When our bit supplier came back and saw some of the panels, he was quite impressed. After talking about the process, he suggested that we offset the bit so it only used part of its radius in cutting as the bit is not really designed to cut material directly underneath it. This seemed like a simple fix. Go back to the programming and add an offset to account for the difference between the radius and the part we wanted to use. In doing this,however, I messed up program and the machine kept getting about an 0.125″ off with every pass.  The interaction between the offset, absolute and relative coordinate references, and the need to come onto the panel from the corner, was the cause. I finally figured this out by talking with Phillip Fletcher, who has been ShopBotting for many years. By doubling the offset for the first move onto the corner of the panel and removing it for the second and third passes, we solved the problem.

Due to the large amount of shavings and dust produced by the shaper bit, we decided to get a dust skirt. Our only difficulty was that ShopBot’s current version did not fit our machine. So we built one using the CNC to cut the parts. This helped cut down on airborne dust particles and keeping the table clean. One other thing we realized is that we could size the panels in the same jig that we shape them, by modifying the shaping program to account for a ¼” bit and a .375” offset. This meant that we could put the jig on the router table at the beginning of the process and leave it there until the panels were complete. No need to change jigs, only the bitDSC_0276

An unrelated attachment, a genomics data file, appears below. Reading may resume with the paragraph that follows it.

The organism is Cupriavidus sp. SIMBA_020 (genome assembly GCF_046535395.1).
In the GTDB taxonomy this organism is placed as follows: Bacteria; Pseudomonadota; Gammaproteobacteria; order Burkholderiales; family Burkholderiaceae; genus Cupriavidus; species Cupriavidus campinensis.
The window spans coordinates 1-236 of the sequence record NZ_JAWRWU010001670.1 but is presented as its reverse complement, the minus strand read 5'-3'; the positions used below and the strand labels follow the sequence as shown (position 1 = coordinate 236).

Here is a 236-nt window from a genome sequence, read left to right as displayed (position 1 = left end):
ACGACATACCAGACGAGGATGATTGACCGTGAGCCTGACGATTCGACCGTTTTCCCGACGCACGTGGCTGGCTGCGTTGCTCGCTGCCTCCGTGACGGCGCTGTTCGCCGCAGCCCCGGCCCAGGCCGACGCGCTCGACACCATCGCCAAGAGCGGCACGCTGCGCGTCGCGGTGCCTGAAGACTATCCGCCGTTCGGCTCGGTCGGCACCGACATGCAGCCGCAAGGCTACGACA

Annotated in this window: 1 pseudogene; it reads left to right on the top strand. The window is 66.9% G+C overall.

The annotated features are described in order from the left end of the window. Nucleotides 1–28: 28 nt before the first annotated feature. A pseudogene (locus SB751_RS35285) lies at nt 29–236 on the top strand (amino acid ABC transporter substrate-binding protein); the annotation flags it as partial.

Conclusion

Though the door panels may not but perfect, they are better quality and easier to make than our old panels that were made on the spindle shaper. It was a quite a journey from concept to how the process finally worked and required the input of various different people with a lot of trial and error. In the end we developed a low-cost, but efficient jig system, programming capable of accepting user input both for sizing and shaping our door panels, and stream lined process that produced a clean door panel with smooth, sharp lines.

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N.B:

For more information regarding the programming or construction of a ShopBot-based solid wood raised panel door creation system please feel free to contact us at 919.683.6123 or vostro420@frontier.com